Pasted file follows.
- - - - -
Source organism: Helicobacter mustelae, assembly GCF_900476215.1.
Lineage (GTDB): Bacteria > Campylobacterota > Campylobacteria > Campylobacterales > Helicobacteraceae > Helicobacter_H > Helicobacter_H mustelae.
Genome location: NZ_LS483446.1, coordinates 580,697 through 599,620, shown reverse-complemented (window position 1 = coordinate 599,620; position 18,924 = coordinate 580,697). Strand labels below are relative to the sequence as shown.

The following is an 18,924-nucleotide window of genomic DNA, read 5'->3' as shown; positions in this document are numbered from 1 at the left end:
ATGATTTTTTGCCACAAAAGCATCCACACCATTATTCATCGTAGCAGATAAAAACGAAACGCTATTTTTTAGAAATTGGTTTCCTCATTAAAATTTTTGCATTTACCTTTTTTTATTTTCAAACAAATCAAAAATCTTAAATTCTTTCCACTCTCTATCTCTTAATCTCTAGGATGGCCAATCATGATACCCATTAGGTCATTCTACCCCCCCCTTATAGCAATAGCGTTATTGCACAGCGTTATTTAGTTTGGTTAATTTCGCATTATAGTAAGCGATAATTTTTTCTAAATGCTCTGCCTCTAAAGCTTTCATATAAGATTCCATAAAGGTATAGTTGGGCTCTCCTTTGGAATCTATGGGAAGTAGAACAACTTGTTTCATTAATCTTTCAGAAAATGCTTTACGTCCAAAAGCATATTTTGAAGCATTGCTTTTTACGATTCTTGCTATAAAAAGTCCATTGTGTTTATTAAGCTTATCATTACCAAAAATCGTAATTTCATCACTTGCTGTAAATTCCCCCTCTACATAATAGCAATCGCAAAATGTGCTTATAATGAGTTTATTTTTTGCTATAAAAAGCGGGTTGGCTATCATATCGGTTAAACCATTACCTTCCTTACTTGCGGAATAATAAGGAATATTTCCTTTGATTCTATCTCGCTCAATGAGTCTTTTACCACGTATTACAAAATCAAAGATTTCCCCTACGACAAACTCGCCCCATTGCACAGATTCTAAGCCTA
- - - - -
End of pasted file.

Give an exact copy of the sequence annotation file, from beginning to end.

Source organism: Helicobacter mustelae, assembly GCF_900476215.1.
Lineage (GTDB): Bacteria > Campylobacterota > Campylobacteria > Campylobacterales > Helicobacteraceae > Helicobacter_H > Helicobacter_H mustelae.
Genome location: NZ_LS483446.1, coordinates 580,697 through 599,620, shown reverse-complemented (window position 1 = coordinate 599,620; position 18,924 = coordinate 580,697). Strand labels below are relative to the sequence as shown.

The following is an 18,924-nucleotide window of genomic DNA, read 5'->3' as shown; positions in this document are numbered from 1 at the left end:
ATGATTTTTTGCCACAAAAGCATCCACACCATTATTCATCGTAGCAGATAAAAACGAAACGCTATTTTTTAGAAATTGGTTTCCTCATTAAAATTTTTGCATTTACCTTTTTTTATTTTCAAACAAATCAAAAATCTTAAATTCTTTCCACTCTCTATCTCTTAATCTCTAGGATGGCCAATCATGATACCCATTAGGTCATTCTACCCCCCCCTTATAGCAATAGCGTTATTGCACAGCGTTATTTAGTTTGGTTAATTTCGCATTATAGTAAGCGATAATTTTTTCTAAATGCTCTGCCTCTAAAGCTTTCATATAAGATTCCATAAAGGTATAGTTGGGCTCTCCTTTGGAATCTATGGGAAGTAGAACAACTTGTTTCATTAATCTTTCAGAAAATGCTTTACGTCCAAAAGCATATTTTGAAGCATTGCTTTTTACGATTCTTGCTATAAAAAGTCCATTGTGTTTATTAAGCTTATCATTACCAAAAATCGTAATTTCATCACTTGCTGTAAATTCCCCCTCTACATAATAGCAATCGCAAAATGTGCTTATAATGAGTTTATTTTTTGCTATAAAAAGCGGGTTGGCTATCATATCGGTTAAACCATTACCTTCCTTACTTGCGGAATAATAAGGAATATTTCCTTTGATTCTATCTCGCTCAATGAGTCTTTTACCACGTATTACAAAATCAAAGATTTCCCCTACGACAAACTCGCCCCATTGCACAGATTCTAAGCCTA